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This SAE Recommended Practice describes a laboratory test procedure for measuring the acoustical performance of a system consisting of a body cavity filler material formed into a rectangular cross-section channel. Materials for this test may include both heat reactive and chemically reactive products, with or without a shelf to simulate a baffle in an application, or a combination of body cavity filler and aluminum foil to enhance the performance. These materials are commonly installed in transportation systems such as ground vehicles, and thus reduce the noise propagation through the rails, rockers, and pillar/posts. This document is intended to rank order the acoustical performance of materials for application on channels using general automotive steel, such that the effects of sealing of pinch welds in addition to the material could be easily evaluated.
This ARP covers the basic criteria for the design of cabin pressure control systems (CPCS) for general aviation, commercial and military pressurized aircraft.
This SAE Recommended Practice describes a laboratory test procedure for measuring the thickness of various resilient insulating padding materials that are used in the automotive industry. Such padding materials may include synthetic or non-synthetic materials, fibrous or cellular materials, high loft or compressed materials, single layer homogeneous or multilayer products, low and high surface density products. Some of these samples may be deformable and elastic, high loft thermal and acoustical fibrous materials, as well. The test method described herein has been developed to establish a means of a uniform procedure for measuring the thickness of different types of samples not only for application to all ground vehicles, but also may be applicable to other situations or conditions. The test method is designed to measure the thickness of flat samples and not formed parts. This test method does not purport to address all of the safety concerns, if any, associated with its use.
This report provides data and general analysis methods for calculation of internal and external, pressurized and unpressurized airplane compartment pressures during rapid discharge of cabin pressure. References to the applicable current FAA and EASA rules and advisory material are provided. While rules and interpretations can be expected to evolve, numerous airplanes have been approved under current and past rules that will have a continuing need for analysis of production and field modifications, alterations and repairs. The data and basic principles provided by this report are adaptable to any compartment decompression analysis requirement.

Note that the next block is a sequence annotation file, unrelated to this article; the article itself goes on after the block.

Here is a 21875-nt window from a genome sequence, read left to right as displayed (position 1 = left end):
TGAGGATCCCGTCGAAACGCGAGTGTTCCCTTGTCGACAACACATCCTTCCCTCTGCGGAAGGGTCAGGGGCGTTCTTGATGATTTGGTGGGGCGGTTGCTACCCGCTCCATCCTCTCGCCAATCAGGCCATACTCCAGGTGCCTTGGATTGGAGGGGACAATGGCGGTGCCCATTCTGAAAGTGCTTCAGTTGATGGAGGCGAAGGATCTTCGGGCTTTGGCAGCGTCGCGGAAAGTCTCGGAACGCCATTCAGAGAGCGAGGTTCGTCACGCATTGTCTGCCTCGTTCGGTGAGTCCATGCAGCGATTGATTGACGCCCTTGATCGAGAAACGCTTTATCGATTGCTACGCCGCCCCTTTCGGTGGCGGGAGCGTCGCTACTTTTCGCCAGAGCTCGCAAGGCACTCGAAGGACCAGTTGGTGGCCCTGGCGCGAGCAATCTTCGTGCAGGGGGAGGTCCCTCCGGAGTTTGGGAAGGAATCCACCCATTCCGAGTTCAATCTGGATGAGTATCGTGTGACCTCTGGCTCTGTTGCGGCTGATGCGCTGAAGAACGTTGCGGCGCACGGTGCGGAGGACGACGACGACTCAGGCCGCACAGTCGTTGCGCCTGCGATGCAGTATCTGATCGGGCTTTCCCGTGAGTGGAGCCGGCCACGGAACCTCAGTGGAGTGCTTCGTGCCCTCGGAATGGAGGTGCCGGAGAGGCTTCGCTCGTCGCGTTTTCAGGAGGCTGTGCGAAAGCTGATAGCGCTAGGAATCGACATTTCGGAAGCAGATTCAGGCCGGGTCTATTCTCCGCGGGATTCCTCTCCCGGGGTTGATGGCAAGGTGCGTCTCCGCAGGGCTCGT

This SAE Aerospace Information Report (AIR) has been written for individuals associated with the ground level testing of large turbofan and turbojet engines, and particularly those who are interested in infrasound phenomena.
WIP Standard
This standard specifies an engineering method for measuring acoustic power per unit area at points near the tire/pavement interface. The measurement quantifies the acoustic radiated sound intensity from the tire/pavement interface. This standard may be used to measure the sound intensity of varying tires and/or surfaces, over various operating conditions of the tire, or changes in surface characteristics.
This document defines various vehicular noises and vibrations that are attributed to being created by the foundation brake components of the vehicle, particularly on passenger cars and light trucks. These definitions cover both disc and drum brakes. The frequency ranges from near zero Hz (tactile sensations) all the way up to 17 kHz, or the upper limit of normal hearing. These noises and vibrations may either directly radiate off the brake system or provide the excitation energy that causes other vehicle components to react.
This recommended practice covers the attachment of bonded anti-noise brake pad shims only. Mechanically attached shims (those without bonding) are not covered by this procedure.
This SAE Standard establishes the procedure for determining the operator duty cycle sound pressure level Lodc to which operators of powered recreational craft up to 24 m in length are exposed during typical operation as determined by marine engine duty cycle studies. This document describes the instrumentation, the required calibration procedures, the test site, the specifications for “standard craft”, the craft operating conditions, microphone positioning, test procedure, engine speeds for each of the Duty Cycle modes and the formula and table for calculating the Duty Cycle operator ear sound pressure level. This document is subject to change to keep pace with technical advances as well as other international standards and practices. Changes in this Revision: The sound pressure level measurements performed while applying this document are based on the Five-Mode Marine Engine Duty Cycle instead of a single engine speed.